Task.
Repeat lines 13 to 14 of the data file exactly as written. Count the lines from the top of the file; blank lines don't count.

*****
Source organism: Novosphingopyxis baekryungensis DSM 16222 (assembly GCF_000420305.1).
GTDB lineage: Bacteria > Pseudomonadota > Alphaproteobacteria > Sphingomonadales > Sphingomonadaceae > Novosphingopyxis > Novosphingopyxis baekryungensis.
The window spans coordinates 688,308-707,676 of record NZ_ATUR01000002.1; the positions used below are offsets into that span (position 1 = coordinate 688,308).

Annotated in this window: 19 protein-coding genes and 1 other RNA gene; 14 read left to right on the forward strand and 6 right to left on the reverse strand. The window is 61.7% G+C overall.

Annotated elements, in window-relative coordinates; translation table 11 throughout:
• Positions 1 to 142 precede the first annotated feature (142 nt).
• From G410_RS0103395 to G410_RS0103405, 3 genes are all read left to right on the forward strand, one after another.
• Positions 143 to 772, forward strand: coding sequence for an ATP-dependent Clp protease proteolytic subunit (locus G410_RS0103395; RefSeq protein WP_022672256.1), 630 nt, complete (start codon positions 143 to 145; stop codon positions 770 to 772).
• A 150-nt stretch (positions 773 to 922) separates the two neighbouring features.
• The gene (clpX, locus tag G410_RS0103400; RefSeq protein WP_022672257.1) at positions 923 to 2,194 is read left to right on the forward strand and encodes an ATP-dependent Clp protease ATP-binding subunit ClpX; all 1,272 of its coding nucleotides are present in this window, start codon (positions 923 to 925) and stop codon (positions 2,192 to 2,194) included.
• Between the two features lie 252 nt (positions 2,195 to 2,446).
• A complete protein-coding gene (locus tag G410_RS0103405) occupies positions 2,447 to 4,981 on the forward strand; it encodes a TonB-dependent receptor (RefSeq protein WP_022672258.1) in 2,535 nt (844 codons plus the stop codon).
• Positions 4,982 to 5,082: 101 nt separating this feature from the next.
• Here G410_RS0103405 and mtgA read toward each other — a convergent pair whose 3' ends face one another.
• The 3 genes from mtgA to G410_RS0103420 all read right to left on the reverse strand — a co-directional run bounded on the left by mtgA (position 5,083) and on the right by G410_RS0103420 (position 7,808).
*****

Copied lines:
• Positions 4,982 to 5,082: 101 nt separating this feature from the next.
• Here G410_RS0103405 and mtgA read toward each other — a convergent pair whose 3' ends face one another.